If you’re around and want to grab coffee or a drink or a meal, drop me a line, tweet me, or call. I’m here all week, folks.

Oh, the wiki

When I went on the job market for the first time two years ago, I was advised not to consult the economics job market rumors forum. Given that I had no idea what it was, I immediately went and consulted it, only to have my spirit broken by the rank misogyny, stress, and trolling that dominated the forum. EJMR is still full of a lot of that crap, but it’s growing up in a way that I think has the potential to be beneficial to economists and the economics profession.

In particular, EJMR this year redid “the wiki”, or the crowd-sourced table of calls made to applicants on the job market each November and December. The redesign, and incorporation into the EJMR framework, has actually been incredibly user-friendly and informative. Yes, it sucks to hear that Dream University XYZ called someone and didn’t call you, but it’s really nice not to be waiting for them to call anymore. It’s anonymous, but usually updated incredibly rapidly. I’ve received emails or phone calls and went to check the wiki within minutes and seen it updated already.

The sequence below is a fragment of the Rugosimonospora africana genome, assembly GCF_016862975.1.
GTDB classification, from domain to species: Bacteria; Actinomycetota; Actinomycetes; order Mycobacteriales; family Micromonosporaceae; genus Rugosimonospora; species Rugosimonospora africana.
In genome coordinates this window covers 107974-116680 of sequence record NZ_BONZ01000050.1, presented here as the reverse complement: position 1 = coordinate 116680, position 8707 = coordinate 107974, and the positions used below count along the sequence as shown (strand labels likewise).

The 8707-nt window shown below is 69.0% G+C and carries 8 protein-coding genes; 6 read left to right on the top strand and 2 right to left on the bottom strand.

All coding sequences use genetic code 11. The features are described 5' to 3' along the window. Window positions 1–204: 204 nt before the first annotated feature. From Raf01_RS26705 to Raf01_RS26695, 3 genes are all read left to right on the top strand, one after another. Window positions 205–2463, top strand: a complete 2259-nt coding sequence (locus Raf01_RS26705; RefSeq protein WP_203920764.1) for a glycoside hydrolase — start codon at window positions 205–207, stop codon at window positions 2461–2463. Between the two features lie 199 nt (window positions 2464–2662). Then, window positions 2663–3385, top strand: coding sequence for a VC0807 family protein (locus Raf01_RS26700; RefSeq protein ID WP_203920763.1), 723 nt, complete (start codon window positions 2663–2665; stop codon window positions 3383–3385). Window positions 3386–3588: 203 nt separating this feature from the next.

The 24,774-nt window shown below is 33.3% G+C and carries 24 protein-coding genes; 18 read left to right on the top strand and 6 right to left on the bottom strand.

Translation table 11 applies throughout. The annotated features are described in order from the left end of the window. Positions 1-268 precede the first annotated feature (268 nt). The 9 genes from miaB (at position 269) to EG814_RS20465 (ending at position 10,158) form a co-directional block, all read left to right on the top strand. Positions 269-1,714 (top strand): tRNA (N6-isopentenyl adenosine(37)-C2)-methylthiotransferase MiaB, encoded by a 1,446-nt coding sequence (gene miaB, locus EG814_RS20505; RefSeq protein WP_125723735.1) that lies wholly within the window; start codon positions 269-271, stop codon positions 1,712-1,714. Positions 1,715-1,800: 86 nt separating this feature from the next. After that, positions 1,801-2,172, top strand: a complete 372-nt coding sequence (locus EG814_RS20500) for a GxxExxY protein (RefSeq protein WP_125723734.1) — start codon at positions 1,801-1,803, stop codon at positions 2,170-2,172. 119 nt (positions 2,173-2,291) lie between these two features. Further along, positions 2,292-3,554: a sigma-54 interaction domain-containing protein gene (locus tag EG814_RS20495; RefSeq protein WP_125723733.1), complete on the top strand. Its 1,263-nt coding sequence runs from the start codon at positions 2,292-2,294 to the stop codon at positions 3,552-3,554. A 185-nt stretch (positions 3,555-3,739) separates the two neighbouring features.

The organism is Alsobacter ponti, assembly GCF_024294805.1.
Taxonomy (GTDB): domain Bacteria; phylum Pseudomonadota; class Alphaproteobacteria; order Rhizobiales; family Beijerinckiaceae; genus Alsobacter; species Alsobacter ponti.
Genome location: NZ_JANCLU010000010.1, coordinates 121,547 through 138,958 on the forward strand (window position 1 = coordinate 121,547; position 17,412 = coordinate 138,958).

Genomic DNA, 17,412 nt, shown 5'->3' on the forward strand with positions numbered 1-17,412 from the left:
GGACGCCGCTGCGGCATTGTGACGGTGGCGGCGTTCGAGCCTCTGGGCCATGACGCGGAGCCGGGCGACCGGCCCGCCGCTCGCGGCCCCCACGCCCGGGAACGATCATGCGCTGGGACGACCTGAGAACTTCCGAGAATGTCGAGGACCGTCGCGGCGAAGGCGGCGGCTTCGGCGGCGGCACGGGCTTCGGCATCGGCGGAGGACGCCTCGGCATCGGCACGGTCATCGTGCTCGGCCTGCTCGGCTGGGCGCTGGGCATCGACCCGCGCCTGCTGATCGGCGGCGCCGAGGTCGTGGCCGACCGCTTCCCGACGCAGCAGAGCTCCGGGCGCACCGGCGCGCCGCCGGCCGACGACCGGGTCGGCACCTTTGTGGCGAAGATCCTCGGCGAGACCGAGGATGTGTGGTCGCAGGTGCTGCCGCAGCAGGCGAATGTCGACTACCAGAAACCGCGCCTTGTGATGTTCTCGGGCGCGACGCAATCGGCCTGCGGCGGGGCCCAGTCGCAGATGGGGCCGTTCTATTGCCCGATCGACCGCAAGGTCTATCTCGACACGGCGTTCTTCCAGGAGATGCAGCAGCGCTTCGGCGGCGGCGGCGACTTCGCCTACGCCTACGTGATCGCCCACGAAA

More proof that EJMR has grown up a bit comes in the form of the recently added journal wiki, which I think is absolutely brilliant. Economics, from what I know, suffers from one of the longest (and most excruciating) publishing cycles in academia. My astrophysicist friends complain that their papers take eight months to get out and my eyes pop of my head. Try two years. Or three. The wiki itself is still kind of a jumble of information and lacks a good way to aggregate data. For instance, it would be useful to be able to find mean and median response times and see the number of entries for a given journal. The data is easily copied and pasted into Excel, so one could feasibly take all the information for a given journal and perform those quick data summaries oneself. Though it would strip away some of the anonymity, it would also be nice to know where those papers were eventually published. But perhaps I’m asking too much.